Daesh kidnaps women and children in Syria’s Sweida

It is only recently that Daesh was said to have been defeated. (File/AFP)
Updated 30 July 2018
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Daesh kidnaps women and children in Syria’s Sweida

  • Daesh group kidnapped dozens of Druze women and children when it attacked their villages
  • More than 250 people killed as Daesh carries out string of attacks

BEIRUT: Daesh group kidnapped dozens of Druze women and children when it attacked their villages last week in Syria’s southern province of Sweida, a monitor said Monday.
More than 250 people were killed on Wednesday when Daesh carried out a string of suicide attacks and shootings in the provincial capital Sweida and villages to the north and east.
“At least 36 Druze women and children were abducted after the attacks,” said the Syrian Observatory for Human Rights, a Britain-based monitor with a network of sources inside Syria.
Four of the women had since managed to escape and another two had died, said Observatory chief Rami Abdel Rahman.
Another 17 men from the areas targeted by Daesh were still unaccounted for, but it was unclear if they were also kidnapped, he told AFP.
Both the Observatory and Syrian news outlet Sweida24 said 20 women and 16 children had been kidnapped.
Daesh has not claimed the kidnappings, and no details on them could be found on its propaganda channels.
Daesh declared a self-styled Islamic “caliphate” in 2014 across Syria and Iraq, but has since lost most of that territory.
It still holds small, isolated areas of Syria’s remote desert, which includes northeastern parts of Sweida, as well as pockets in the adjacent province of Daraa and further east near the border with Iraq.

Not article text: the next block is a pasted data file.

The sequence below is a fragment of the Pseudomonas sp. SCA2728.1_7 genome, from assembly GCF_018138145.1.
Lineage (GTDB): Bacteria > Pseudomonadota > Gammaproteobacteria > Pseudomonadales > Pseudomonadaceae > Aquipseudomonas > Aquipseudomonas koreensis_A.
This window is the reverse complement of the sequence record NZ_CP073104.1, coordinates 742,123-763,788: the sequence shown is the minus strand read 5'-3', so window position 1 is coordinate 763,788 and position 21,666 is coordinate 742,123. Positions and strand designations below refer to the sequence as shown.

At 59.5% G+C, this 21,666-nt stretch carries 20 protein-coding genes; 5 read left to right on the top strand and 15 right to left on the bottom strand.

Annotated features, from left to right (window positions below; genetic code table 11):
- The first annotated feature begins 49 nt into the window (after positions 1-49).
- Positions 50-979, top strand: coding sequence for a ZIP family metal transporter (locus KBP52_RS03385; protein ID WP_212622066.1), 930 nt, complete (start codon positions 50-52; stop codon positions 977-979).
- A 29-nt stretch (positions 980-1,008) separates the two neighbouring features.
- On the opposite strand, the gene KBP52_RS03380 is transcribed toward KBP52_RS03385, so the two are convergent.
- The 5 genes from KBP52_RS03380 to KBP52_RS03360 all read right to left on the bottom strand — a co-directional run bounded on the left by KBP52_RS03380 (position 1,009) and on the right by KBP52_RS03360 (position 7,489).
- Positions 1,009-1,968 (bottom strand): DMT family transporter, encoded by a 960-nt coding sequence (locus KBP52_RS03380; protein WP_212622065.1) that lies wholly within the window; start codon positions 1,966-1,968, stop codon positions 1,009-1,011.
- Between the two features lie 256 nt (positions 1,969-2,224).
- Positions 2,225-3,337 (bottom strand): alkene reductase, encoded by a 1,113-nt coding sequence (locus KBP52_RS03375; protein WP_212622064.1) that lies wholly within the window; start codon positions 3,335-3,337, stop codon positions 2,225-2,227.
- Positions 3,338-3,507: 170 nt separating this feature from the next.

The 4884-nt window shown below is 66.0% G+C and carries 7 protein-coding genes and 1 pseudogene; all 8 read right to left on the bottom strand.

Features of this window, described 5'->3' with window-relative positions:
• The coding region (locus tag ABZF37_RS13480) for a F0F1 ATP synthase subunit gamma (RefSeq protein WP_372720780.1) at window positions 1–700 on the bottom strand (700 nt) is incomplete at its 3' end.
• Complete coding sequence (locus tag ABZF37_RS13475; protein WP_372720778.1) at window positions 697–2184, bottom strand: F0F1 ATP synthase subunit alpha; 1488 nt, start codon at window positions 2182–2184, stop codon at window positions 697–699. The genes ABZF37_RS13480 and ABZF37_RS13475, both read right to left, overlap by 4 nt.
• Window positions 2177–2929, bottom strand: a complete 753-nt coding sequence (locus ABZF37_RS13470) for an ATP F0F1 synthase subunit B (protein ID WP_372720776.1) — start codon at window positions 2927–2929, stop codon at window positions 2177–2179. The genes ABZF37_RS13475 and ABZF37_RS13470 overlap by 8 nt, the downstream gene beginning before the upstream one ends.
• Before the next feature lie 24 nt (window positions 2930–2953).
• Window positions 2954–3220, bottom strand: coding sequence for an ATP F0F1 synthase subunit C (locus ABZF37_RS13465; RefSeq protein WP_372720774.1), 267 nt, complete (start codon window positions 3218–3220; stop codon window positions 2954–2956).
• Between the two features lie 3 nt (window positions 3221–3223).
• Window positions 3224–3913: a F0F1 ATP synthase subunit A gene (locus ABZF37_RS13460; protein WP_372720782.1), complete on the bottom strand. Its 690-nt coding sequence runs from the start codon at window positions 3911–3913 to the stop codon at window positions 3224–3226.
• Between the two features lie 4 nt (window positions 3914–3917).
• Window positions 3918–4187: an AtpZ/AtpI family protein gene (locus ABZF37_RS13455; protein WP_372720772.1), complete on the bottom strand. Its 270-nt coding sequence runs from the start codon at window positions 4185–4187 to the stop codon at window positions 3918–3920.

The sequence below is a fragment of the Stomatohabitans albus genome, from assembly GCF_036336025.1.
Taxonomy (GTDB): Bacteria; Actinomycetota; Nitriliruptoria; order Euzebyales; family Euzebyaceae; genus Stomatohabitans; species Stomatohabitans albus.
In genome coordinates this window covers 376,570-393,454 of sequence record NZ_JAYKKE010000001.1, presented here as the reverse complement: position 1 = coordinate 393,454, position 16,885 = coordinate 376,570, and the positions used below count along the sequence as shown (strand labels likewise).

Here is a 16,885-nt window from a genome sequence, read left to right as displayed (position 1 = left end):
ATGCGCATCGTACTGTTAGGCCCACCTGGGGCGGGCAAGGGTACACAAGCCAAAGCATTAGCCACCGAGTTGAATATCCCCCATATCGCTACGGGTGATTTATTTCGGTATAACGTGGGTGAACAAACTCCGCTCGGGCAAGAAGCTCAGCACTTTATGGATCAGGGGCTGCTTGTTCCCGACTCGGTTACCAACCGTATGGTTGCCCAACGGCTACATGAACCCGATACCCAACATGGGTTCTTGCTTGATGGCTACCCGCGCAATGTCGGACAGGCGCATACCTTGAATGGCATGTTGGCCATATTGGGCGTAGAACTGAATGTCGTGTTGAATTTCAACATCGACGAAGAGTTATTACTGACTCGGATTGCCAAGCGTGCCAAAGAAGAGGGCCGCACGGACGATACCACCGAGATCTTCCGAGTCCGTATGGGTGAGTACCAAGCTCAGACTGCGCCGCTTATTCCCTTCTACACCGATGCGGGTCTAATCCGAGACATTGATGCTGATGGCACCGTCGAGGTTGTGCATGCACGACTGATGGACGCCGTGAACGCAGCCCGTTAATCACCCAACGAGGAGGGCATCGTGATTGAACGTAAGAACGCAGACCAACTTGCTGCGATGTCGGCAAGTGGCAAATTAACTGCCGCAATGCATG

Backed by Russia, Syrian troops have been waging an assault on an Daesh-held pocket of Daraa for more than a week.
Sweida, which is mostly held by the government and populated by the secretive Druze minority, has been relatively insulated from the violence of Syria’s seven-year war.
Last week’s attacks were the bloodiest ever in the province and among the deadliest waged by Daesh in Syria.


Troop withdrawal in Yemen's Hodeidah could start Tuesday, Wednesday: UN envoy Griffiths

Updated 50 min 33 sec ago
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Troop withdrawal in Yemen's Hodeidah could start Tuesday, Wednesday: UN envoy Griffiths

  • The Iranian-backed Houthi movement and Arab coalition agreed in talks in December to withdraw troops by Jan. 7
  • The UN said on Sunday that the parties had reached agreement on phase one of a troop redeployment

LONDON:  A redeployment of forces in Yemen's Hodeidah by the warring parties could start "possibly even today or tomorrow," UN Yemen envoy Martin Griffiths told the Security Council on Tuesday.

The Iranian-backed Houthi movement and Arab coalition agreed in talks in December to withdraw troops by Jan. 7 from the main port of Hodeidah. But the deal stalled.

The UN said on Sunday that the parties had reached agreement on phase one of a troop redeployment, with Griffiths saying the two parties in the Yemeni conflict had made "remarkable progress led by General Ollesgard."

Despite the advancement, Griffiths called on both parties to the Yemeni conflict not to miss the opportunity for peace and to reach an agreement.

He said: "I know exactly the obstacles and setbacks that will be in front of us, but we have to work on a final solution."